The Australian Electoral Commission has said staff shortages may mean some polling stations will be unable to open for the election on Saturday.
The electoral commissioner, Tom Rogers, said the impact would be “limited” with the vast majority of Australia’s 7,000 polling stations to remain open.
Capricornia, Flynn, Kennedy and Leichhardt in Queensland, Barker and Grey in South Australia, and Durack and O’Connor in Western Australia are the main areas of concern, the AEC said in a statement.
Rogers urged people in these areas to access the alternative voting options available to them, as well as signing up to work on election day if they could.
“While the impact will likely be limited, and limited to certain areas, voters in identified regional locations who have not accessed an early voting centre, or postal vote, may not have a polling venue in their town on election day,” Rogers said.
He said the commission had previously advised “recruitment difficulty” could occur in some areas.
“Current labour shortages in regional areas have been well documented,” Rogers said.
“No frontline service has been immune to resourcing difficulties and we’re running the nation’s biggest in-person, manual event.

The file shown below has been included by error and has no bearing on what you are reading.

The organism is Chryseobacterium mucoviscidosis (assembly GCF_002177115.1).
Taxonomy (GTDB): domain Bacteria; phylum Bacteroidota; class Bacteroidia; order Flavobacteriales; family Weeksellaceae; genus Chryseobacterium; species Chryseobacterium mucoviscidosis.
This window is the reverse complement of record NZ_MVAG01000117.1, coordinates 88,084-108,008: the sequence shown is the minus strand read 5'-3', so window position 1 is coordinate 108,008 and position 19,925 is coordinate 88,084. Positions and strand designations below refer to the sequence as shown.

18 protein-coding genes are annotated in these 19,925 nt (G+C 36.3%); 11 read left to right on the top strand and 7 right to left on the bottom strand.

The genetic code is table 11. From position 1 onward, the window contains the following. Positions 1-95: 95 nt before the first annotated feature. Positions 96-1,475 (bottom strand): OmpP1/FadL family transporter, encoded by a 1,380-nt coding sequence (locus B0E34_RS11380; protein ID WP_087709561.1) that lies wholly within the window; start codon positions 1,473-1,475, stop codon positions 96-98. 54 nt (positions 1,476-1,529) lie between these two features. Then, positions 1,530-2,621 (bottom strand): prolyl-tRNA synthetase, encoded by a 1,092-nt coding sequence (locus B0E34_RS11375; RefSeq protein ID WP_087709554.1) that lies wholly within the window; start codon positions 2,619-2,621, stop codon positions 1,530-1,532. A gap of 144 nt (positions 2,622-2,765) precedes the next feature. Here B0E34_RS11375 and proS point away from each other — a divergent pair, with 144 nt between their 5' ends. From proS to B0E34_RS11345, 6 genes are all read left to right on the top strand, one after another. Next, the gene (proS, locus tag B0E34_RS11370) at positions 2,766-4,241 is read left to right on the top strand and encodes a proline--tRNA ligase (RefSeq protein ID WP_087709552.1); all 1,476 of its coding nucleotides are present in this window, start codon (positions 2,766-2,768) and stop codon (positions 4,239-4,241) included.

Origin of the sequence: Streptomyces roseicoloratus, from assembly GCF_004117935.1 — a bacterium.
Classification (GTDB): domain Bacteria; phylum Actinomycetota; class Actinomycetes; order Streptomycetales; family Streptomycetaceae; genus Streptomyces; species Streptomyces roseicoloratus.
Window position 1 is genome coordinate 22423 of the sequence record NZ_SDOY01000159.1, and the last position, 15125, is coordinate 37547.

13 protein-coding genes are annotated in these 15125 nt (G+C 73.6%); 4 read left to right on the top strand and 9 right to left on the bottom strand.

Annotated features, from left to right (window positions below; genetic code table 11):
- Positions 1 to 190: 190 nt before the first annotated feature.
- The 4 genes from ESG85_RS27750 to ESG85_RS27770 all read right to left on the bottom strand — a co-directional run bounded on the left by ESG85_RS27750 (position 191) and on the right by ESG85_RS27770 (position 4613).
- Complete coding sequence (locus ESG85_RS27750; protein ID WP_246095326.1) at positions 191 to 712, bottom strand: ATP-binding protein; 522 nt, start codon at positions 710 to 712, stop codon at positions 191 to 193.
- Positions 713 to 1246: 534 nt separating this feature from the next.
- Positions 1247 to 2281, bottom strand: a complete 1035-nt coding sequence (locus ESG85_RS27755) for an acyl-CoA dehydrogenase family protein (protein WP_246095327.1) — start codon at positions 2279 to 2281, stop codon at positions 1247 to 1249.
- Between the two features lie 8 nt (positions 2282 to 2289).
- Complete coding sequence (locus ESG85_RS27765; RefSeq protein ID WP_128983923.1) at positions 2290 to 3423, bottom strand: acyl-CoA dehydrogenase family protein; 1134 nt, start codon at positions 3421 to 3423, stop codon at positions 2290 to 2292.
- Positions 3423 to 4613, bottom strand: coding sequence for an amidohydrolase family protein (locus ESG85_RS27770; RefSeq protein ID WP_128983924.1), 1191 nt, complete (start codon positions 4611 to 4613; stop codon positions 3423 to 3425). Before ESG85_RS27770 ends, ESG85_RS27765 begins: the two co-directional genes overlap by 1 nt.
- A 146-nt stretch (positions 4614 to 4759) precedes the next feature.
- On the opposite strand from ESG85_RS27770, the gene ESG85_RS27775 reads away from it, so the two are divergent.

“We’re calling on other organisations to assist as a final push, and investigating all possible staffing models including amalgamating venues.”
Earlier in the day Rogers called on voters to consider early voting if they could. About 550 early-voting centres are open including several polling stations with extended operating hours to keep in line with demand.
“Nearly six million voters have either prepolled or applied for a postal vote, and many more will need to in the coming days,” he said.
Phone voting would be available from Thursday for people who had tested positive to Covid after 6pm on Tuesday 17 May, the AEC said.
Advocacy group Getup urged the AEC to do everything that it could to ensure that predominantly Indigenous populations in north Queensland would be able to vote.